Dr. Scott Sampson to lecture at PaleoFest
Eight of the world’s best-known dinosaur hunters and paleontologists will gather at Rockford’s Burpee Museum the weekend of March 3 and 4 to tell tales of dinosaurs and host interactive workshops with families, professionals and dino-lovers of all ages.
These scientists will present, debate and discuss developing new theories about these intriguing creatures. PaleoFest is a full weekend of activities and programs for all ages including Paleo talks, family workshops, and Dinoblast activities as well as a dinner Saturday evening.
This year, Dr. Scott D. Sampson, host of PBS’s Dinosaur Train, will be the keynote speaker at Saturday’s dinner as well as presenting a family talk Sunday in the Rockford Theatre at the Rockford Woman’s Club. A meet-and-greet book signing will immediately follow the presentation Sunday.
Hours are 10 a.m.-5 p.m., Saturday and Sunday. Admission is $10 for non-members; free to members. Admission is required to attend PaleoFest. Prices for the lectures are: two-day pass, $70 non-member, $60 member. This includes admission to all lectures on both days but does not include Sunday at the Rockford Theatre or the dinner on Saturday. Doors open at 6 p.m. with the buffet dinner at 6:30 p.m. and the lecture starting at 7:30 p.m. Dr. Sampson will speak about the topic “Dinosaurs of the Lost Continent.”
One-day pass: $35 non-member, $30 member, includes admission to all lectures on either Saturday or Sunday and Museum admission. Individual lectures: $10 non-member, $8 member, includes admission to the selected lecture but not museum admission, which must be purchased. The children’s lecture at Rockford Theatre begins at 1 p.m., Sunday, and is priced at $20 non-member, $15 member.
Dr. Sampson’s background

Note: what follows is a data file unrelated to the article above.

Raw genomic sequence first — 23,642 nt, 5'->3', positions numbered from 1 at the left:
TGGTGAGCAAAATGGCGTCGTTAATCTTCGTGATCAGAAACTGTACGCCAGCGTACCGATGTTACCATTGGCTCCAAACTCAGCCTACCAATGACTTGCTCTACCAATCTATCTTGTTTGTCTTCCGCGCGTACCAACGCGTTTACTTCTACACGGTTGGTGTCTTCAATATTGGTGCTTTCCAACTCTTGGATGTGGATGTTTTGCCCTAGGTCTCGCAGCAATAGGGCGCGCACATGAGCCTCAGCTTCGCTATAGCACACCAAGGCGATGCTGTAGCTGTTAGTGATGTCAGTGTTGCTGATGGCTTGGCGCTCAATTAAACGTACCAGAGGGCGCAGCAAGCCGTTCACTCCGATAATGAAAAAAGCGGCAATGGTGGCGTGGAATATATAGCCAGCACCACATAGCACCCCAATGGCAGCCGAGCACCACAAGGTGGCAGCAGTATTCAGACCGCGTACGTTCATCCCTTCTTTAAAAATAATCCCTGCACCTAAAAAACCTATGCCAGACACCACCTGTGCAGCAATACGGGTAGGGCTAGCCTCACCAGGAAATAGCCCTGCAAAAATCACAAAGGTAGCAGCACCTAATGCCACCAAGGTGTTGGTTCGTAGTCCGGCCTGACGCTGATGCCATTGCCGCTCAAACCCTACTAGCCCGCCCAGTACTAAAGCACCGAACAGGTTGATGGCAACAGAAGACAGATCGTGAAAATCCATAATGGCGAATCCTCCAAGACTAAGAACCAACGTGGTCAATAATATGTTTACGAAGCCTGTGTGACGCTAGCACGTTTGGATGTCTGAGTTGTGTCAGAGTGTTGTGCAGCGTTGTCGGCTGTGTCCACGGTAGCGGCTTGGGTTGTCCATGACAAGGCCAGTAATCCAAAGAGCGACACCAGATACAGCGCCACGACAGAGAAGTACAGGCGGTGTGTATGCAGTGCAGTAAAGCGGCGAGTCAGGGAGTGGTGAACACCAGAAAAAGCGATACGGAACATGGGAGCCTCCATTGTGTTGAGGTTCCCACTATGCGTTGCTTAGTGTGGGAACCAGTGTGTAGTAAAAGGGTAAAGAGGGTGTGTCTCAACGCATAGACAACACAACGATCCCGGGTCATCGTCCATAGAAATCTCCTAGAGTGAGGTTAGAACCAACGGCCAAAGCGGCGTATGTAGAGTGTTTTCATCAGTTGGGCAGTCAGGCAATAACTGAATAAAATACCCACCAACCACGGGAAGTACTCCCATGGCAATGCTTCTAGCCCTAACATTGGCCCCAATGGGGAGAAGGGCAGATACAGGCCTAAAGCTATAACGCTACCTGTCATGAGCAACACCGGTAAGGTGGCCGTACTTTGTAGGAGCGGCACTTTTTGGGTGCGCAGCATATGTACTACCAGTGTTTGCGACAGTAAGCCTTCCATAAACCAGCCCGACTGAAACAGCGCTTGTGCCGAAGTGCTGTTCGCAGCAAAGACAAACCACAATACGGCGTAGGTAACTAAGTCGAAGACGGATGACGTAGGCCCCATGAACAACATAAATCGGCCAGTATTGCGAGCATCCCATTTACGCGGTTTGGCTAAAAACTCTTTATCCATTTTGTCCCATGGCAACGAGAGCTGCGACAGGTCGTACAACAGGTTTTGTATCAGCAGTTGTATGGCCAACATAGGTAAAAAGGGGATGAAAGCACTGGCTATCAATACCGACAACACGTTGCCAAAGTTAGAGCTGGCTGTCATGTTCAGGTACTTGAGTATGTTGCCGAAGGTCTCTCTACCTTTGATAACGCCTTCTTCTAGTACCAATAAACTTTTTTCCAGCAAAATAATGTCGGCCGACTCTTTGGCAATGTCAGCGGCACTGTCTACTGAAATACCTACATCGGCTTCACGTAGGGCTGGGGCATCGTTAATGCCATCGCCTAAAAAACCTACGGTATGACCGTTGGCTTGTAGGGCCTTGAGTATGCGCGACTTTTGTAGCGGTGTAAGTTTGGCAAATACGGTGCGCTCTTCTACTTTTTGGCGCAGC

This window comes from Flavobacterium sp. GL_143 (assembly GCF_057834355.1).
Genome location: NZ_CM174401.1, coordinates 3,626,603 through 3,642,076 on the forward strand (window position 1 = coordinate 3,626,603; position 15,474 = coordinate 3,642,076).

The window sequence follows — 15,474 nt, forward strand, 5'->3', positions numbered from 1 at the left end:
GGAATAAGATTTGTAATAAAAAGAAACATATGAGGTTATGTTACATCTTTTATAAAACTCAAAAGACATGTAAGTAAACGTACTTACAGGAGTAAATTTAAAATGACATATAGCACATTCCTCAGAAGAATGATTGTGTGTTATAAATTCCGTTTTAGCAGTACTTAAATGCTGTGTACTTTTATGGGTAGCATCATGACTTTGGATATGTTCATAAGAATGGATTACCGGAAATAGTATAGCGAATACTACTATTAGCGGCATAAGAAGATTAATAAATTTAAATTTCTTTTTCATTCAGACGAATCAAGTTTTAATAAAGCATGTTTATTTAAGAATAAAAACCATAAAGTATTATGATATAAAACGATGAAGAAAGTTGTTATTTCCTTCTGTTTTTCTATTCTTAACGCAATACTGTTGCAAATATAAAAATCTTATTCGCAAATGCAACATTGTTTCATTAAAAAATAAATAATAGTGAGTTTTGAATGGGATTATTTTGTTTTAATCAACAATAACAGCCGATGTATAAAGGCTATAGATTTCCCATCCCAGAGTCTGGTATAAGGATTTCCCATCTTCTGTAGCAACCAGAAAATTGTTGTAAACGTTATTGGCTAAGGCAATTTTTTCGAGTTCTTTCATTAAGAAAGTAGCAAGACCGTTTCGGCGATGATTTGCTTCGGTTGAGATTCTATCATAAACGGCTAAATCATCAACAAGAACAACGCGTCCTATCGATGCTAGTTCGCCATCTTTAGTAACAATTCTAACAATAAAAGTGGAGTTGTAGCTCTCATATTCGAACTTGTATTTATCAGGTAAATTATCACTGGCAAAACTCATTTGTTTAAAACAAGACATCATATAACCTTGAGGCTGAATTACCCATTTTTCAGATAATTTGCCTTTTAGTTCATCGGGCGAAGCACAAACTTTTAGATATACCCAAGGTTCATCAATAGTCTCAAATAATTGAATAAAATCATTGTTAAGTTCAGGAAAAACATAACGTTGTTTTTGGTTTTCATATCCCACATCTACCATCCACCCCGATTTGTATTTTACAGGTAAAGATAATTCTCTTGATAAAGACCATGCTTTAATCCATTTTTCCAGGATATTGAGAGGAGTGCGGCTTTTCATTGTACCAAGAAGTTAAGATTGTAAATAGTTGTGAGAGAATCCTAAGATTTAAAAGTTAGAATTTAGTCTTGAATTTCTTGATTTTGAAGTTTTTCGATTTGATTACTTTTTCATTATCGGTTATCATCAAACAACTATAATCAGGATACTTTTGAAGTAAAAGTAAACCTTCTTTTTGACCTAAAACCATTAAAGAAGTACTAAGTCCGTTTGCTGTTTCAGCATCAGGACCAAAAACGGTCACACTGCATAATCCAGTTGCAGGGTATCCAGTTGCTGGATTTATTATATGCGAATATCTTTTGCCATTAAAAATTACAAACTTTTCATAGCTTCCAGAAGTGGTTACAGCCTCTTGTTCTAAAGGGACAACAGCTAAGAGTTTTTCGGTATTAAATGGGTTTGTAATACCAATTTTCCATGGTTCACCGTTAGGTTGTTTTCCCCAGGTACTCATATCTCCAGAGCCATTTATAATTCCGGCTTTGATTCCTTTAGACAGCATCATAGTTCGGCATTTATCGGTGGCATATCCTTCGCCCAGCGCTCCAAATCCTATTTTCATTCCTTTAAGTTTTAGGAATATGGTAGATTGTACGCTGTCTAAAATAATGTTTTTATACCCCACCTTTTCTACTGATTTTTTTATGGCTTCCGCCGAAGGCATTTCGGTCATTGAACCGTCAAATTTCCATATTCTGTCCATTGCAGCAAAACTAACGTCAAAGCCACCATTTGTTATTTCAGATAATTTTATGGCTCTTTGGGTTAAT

Dr. Scott Sampson is a Canadian dinosaur paleontologist, evolutionary biologist and educator who serves as research curator at the Utah Museum of Natural History, University of Utah. After receiving his Ph.D. in zoology from the University of Toronto in 1993, he spent a year working at the American Museum of Natural History in New York City, followed by five years as assistant professor of anatomy at the New York College of Osteopathic Medicine on Long Island. From 1999-2007, he held a dual position with the Utah Museum of Natural History and the Department of Geology and Geophysics at the University of Utah, serving for the last several years of that time as chief curator and associate professor, respectively.
His research has focused on the ecology and evolution of Late Cretaceous dinosaurs, and he has conducted field work in several countries, including Kenya, Zimbabwe, South Africa, Madagascar, Mexico, the U.S. and Canada. His current research efforts are focused on a large-scale project in Grand Staircase-Escalanate National Monument, southern Utah, which has yielded abundant remains of previously unknown dinosaurs.
In 2007, Sampson moved to the San Francisco Bay area of California, where he lives with his family. He is now pursuing a range of new projects focused on education. He was the primary consultant and on-air host of the four-part Discovery Channel series Dinosaur Planet. Appearing as “Dr. Scott the Paleontologist,” he is working for the PBS children’s series, Dinosaur Train, produced by the Jim Henson Company. He recently completed a book, Dinosaur Odyssey: Fossil Threads in the Web of Life (University of California Press, 2009), the first comprehensive review of dinosaur paleontology for a general audience in more than two decades. Sampson is now at work on another general audience book, this one addressing the Epic of Evolution, the grand saga of cosmos, life and culture that extends to the present day.
Interview with Dr. Sampson
By Copy Editor Susan Johnson